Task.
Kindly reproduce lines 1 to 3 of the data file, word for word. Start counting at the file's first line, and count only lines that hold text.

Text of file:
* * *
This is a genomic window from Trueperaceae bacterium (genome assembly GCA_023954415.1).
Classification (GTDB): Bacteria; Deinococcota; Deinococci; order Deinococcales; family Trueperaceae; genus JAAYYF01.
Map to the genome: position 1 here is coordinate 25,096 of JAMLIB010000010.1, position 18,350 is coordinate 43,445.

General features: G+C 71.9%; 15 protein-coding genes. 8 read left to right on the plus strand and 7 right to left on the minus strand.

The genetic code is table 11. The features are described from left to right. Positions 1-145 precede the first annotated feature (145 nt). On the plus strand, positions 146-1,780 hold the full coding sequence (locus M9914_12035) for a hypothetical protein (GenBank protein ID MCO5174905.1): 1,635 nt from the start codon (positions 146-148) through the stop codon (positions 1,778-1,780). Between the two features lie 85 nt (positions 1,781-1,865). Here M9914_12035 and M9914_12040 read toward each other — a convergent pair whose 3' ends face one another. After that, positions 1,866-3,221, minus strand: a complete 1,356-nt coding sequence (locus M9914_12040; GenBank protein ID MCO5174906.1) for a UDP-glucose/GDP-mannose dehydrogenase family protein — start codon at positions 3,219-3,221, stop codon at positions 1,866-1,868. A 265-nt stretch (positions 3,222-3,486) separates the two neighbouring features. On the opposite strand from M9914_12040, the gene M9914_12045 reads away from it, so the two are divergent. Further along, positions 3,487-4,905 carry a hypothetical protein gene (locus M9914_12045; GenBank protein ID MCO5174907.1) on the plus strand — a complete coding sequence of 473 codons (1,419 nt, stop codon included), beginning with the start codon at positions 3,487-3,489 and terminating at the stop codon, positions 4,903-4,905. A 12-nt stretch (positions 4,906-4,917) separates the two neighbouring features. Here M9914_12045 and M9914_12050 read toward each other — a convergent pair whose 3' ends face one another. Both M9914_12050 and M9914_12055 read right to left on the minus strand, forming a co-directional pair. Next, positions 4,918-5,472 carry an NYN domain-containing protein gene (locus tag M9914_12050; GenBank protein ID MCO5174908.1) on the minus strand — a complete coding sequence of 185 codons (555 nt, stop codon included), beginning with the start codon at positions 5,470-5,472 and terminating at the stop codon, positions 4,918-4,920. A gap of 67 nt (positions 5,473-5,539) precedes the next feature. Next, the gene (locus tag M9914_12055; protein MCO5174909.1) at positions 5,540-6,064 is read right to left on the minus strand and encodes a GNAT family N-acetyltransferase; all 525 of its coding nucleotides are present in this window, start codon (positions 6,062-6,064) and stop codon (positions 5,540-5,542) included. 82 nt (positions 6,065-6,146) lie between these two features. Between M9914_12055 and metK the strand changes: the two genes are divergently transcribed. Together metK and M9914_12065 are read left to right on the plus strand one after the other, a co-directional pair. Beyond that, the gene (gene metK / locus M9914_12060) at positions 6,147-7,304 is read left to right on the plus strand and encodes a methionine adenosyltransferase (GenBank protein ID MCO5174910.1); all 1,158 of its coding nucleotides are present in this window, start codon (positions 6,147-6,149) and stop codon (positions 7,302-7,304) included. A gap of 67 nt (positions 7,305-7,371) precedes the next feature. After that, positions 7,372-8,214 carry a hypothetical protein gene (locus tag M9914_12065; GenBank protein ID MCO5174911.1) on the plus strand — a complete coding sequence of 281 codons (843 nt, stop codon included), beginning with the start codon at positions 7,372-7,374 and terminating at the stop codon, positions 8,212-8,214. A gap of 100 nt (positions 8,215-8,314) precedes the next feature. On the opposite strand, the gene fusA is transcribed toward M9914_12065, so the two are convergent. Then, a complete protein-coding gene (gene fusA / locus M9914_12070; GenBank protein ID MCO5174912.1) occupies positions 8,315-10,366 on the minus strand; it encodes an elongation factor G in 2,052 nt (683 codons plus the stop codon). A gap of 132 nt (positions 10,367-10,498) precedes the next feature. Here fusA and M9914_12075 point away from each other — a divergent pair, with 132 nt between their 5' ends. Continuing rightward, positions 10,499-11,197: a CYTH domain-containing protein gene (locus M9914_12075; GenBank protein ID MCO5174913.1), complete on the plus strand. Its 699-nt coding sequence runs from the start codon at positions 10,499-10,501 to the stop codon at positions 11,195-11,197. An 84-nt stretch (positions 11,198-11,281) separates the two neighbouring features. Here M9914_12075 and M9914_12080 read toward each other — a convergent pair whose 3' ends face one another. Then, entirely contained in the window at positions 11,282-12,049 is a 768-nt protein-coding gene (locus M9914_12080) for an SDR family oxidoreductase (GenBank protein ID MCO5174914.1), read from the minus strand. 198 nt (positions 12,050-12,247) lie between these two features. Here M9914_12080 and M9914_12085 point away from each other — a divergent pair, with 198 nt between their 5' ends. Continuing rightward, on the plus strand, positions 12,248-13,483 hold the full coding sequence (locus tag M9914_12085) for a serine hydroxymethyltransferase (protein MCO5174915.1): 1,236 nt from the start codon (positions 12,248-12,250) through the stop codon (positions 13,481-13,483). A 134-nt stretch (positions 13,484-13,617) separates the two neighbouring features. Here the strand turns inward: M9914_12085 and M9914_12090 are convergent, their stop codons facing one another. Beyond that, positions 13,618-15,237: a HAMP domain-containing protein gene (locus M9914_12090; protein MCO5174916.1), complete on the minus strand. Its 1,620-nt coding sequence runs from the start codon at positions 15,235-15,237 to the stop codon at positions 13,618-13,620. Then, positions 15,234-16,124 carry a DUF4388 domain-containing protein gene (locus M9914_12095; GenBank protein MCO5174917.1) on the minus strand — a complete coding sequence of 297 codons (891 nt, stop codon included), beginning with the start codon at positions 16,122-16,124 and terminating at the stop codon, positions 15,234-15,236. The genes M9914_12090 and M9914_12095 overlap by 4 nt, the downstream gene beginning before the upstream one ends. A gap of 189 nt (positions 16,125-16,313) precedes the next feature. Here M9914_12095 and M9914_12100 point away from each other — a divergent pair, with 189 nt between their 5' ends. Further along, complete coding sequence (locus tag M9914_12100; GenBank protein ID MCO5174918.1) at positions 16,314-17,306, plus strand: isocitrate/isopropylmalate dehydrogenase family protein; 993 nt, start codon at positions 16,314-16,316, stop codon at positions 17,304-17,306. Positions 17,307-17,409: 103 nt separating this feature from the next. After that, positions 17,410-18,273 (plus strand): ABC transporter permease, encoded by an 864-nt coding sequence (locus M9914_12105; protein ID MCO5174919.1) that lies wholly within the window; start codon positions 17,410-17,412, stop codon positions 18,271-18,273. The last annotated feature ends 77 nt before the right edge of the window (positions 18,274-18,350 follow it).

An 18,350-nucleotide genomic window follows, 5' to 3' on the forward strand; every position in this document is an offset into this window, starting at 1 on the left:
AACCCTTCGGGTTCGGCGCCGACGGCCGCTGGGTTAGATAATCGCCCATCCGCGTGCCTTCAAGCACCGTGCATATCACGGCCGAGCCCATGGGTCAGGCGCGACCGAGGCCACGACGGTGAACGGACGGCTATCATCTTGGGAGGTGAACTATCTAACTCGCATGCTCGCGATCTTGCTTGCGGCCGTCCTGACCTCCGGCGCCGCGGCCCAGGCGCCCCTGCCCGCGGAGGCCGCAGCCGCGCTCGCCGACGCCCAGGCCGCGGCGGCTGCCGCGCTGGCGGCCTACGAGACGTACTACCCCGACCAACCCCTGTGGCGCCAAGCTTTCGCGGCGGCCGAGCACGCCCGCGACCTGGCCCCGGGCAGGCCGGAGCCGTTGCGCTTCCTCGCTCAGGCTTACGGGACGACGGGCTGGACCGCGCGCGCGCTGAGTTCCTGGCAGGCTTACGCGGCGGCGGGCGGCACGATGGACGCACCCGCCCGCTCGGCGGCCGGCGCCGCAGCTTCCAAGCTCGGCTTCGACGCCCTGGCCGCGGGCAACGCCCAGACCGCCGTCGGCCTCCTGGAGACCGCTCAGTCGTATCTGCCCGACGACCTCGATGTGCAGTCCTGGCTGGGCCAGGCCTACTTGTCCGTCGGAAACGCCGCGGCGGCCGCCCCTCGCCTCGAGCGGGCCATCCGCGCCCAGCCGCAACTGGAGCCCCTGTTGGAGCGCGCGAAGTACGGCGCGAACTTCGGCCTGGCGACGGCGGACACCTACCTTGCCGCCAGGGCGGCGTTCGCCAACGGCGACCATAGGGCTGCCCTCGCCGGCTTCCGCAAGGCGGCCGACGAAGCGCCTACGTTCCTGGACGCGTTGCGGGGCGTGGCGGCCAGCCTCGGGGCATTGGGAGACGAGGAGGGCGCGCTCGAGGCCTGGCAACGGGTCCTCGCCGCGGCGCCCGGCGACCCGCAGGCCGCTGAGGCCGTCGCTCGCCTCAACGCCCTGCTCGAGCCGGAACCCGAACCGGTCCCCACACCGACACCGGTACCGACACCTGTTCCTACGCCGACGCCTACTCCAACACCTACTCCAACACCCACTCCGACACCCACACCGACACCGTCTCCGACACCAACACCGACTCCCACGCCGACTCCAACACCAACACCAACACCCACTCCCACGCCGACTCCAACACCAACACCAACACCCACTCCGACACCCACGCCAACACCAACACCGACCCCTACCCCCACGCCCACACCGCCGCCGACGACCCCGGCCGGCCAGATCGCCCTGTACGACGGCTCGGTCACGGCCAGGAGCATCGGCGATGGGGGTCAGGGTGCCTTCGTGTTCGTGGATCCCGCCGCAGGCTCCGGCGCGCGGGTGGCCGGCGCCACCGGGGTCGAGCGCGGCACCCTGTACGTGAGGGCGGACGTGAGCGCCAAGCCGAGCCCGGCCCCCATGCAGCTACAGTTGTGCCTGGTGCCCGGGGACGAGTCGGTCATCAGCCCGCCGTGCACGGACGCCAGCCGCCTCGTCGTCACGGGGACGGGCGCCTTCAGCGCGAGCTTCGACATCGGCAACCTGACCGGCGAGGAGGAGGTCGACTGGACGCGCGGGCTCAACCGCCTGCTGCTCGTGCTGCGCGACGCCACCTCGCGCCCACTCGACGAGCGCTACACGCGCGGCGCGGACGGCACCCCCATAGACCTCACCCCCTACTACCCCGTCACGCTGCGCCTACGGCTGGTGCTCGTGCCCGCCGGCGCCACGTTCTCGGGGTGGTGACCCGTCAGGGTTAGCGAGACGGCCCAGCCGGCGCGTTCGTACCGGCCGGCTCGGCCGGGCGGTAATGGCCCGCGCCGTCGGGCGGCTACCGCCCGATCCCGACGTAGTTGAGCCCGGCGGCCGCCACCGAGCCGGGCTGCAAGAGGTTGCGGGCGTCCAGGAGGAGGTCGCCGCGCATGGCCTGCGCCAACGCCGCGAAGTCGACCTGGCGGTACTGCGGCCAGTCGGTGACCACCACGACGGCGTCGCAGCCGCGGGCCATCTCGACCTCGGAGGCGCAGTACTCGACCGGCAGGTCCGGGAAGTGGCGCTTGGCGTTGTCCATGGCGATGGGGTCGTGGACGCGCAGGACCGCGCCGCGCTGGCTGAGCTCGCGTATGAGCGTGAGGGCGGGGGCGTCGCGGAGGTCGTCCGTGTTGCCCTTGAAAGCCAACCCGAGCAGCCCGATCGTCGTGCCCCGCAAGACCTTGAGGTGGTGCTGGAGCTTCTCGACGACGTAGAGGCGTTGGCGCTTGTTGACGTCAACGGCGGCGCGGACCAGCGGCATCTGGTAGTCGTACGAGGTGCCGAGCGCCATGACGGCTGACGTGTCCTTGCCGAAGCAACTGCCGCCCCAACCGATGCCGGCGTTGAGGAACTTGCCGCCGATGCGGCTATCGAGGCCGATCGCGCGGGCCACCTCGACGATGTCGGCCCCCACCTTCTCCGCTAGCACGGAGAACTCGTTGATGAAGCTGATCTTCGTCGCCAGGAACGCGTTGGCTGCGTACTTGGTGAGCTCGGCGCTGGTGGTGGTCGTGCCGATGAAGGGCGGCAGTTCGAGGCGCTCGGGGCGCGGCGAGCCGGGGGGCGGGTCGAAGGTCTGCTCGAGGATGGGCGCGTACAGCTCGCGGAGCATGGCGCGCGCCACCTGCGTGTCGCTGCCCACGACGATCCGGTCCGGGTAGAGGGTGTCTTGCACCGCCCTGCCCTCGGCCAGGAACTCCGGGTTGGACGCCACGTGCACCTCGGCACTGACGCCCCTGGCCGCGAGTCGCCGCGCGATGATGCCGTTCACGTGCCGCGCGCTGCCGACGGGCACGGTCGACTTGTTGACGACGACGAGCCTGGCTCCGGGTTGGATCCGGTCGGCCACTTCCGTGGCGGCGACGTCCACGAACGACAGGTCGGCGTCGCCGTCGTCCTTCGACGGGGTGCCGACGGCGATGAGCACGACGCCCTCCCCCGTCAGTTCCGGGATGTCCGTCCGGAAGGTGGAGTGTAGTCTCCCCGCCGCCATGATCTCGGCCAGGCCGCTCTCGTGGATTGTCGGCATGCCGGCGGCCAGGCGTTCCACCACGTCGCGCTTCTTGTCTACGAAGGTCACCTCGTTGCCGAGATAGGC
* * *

This is a genomic window from Trueperaceae bacterium (genome assembly GCA_023954415.1).
Classification (GTDB): Bacteria; Deinococcota; Deinococci; order Deinococcales; family Trueperaceae; genus JAAYYF01.
Map to the genome: position 1 here is coordinate 25,096 of JAMLIB010000010.1, position 18,350 is coordinate 43,445.